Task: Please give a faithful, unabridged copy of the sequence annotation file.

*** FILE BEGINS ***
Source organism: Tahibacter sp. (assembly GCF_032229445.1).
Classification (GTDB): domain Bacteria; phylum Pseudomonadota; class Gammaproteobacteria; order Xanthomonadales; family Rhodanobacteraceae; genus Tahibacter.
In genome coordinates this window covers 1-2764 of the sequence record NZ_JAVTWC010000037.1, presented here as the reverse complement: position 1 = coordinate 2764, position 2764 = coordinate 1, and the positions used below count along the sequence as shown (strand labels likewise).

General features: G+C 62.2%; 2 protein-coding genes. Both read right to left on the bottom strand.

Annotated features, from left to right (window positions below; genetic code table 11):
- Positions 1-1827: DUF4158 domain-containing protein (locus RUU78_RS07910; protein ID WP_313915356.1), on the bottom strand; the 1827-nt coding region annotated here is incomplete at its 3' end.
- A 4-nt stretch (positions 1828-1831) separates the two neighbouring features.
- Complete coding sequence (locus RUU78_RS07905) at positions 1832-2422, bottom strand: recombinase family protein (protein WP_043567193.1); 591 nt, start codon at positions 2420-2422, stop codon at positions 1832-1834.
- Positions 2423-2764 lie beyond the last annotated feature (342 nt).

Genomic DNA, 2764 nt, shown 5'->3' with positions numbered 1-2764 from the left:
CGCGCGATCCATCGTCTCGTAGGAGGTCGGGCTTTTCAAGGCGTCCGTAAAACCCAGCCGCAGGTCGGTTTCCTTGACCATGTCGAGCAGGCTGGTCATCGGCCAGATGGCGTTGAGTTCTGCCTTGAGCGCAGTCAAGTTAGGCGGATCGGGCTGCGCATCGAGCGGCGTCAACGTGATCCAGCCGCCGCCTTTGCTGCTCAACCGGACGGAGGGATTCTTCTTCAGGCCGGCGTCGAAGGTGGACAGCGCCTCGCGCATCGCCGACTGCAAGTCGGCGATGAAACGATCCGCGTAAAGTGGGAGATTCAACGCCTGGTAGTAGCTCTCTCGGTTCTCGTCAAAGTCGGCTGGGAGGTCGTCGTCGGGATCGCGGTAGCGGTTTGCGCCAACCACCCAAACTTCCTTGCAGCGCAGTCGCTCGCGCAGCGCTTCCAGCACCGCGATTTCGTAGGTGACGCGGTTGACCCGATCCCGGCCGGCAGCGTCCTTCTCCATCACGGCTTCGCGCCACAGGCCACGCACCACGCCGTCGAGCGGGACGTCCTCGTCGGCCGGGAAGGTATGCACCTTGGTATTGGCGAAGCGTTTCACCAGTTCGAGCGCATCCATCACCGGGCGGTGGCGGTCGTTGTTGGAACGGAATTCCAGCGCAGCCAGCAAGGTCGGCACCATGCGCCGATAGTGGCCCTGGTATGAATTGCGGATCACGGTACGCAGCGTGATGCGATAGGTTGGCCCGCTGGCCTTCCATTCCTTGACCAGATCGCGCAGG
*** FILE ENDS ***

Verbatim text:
Source organism: Tahibacter sp. (assembly GCF_032229445.1).
Classification (GTDB): domain Bacteria; phylum Pseudomonadota; class Gammaproteobacteria; order Xanthomonadales; family Rhodanobacteraceae; genus Tahibacter.
In genome coordinates this window covers 1-2764 of the sequence record NZ_JAVTWC010000037.1, presented here as the reverse complement: position 1 = coordinate 2764, position 2764 = coordinate 1, and the positions used below count along the sequence as shown (strand labels likewise).

General features: G+C 62.2%; 2 protein-coding genes. Both read right to left on the bottom strand.

Annotated features, from left to right (window positions below; genetic code table 11):
- Positions 1-1827: DUF4158 domain-containing protein (locus RUU78_RS07910; protein ID WP_313915356.1), on the bottom strand; the 1827-nt coding region annotated here is incomplete at its 3' end.
- A 4-nt stretch (positions 1828-1831) separates the two neighbouring features.
- Complete coding sequence (locus RUU78_RS07905) at positions 1832-2422, bottom strand: recombinase family protein (protein WP_043567193.1); 591 nt, start codon at positions 2420-2422, stop codon at positions 1832-1834.
- Positions 2423-2764 lie beyond the last annotated feature (342 nt).

Genomic DNA, 2764 nt, shown 5'->3' with positions numbered 1-2764 from the left:
CGCGCGATCCATCGTCTCGTAGGAGGTCGGGCTTTTCAAGGCGTCCGTAAAACCCAGCCGCAGGTCGGTTTCCTTGACCATGTCGAGCAGGCTGGTCATCGGCCAGATGGCGTTGAGTTCTGCCTTGAGCGCAGTCAAGTTAGGCGGATCGGGCTGCGCATCGAGCGGCGTCAACGTGATCCAGCCGCCGCCTTTGCTGCTCAACCGGACGGAGGGATTCTTCTTCAGGCCGGCGTCGAAGGTGGACAGCGCCTCGCGCATCGCCGACTGCAAGTCGGCGATGAAACGATCCGCGTAAAGTGGGAGATTCAACGCCTGGTAGTAGCTCTCTCGGTTCTCGTCAAAGTCGGCTGGGAGGTCGTCGTCGGGATCGCGGTAGCGGTTTGCGCCAACCACCCAAACTTCCTTGCAGCGCAGTCGCTCGCGCAGCGCTTCCAGCACCGCGATTTCGTAGGTGACGCGGTTGACCCGATCCCGGCCGGCAGCGTCCTTCTCCATCACGGCTTCGCGCCACAGGCCACGCACCACGCCGTCGAGCGGGACGTCCTCGTCGGCCGGGAAGGTATGCACCTTGGTATTGGCGAAGCGTTTCACCAGTTCGAGCGCATCCATCACCGGGCGGTGGCGGTCGTTGTTGGAACGGAATTCCAGCGCAGCCAGCAAGGTCGGCACCATGCGCCGATAGTGGCCCTGGTATGAATTGCGGATCACGGTACGCAGCGTGATGCGATAGGTTGGCCCGCTGGCCTTCCATTCCTTGACCAGATCGCGCAGG